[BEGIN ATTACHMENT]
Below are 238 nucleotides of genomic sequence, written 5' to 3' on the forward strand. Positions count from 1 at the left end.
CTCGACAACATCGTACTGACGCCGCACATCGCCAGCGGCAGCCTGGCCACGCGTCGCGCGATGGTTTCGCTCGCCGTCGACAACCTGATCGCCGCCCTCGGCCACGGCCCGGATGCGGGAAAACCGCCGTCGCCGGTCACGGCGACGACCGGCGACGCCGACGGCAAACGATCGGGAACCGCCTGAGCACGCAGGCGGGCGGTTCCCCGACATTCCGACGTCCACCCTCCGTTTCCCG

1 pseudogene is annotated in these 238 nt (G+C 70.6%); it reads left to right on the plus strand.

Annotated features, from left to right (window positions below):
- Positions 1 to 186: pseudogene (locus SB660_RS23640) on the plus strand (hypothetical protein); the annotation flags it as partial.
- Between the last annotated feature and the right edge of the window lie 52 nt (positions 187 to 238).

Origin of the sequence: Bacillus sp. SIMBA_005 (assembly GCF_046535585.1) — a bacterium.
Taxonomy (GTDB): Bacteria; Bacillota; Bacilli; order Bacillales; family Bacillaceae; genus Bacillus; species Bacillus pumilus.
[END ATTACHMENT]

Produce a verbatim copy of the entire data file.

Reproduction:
Below are 238 nucleotides of genomic sequence, written 5' to 3' on the forward strand. Positions count from 1 at the left end.
CTCGACAACATCGTACTGACGCCGCACATCGCCAGCGGCAGCCTGGCCACGCGTCGCGCGATGGTTTCGCTCGCCGTCGACAACCTGATCGCCGCCCTCGGCCACGGCCCGGATGCGGGAAAACCGCCGTCGCCGGTCACGGCGACGACCGGCGACGCCGACGGCAAACGATCGGGAACCGCCTGAGCACGCAGGCGGGCGGTTCCCCGACATTCCGACGTCCACCCTCCGTTTCCCG

1 pseudogene is annotated in these 238 nt (G+C 70.6%); it reads left to right on the plus strand.

Annotated features, from left to right (window positions below):
- Positions 1 to 186: pseudogene (locus SB660_RS23640) on the plus strand (hypothetical protein); the annotation flags it as partial.
- Between the last annotated feature and the right edge of the window lie 52 nt (positions 187 to 238).

Origin of the sequence: Bacillus sp. SIMBA_005 (assembly GCF_046535585.1) — a bacterium.
Taxonomy (GTDB): Bacteria; Bacillota; Bacilli; order Bacillales; family Bacillaceae; genus Bacillus; species Bacillus pumilus.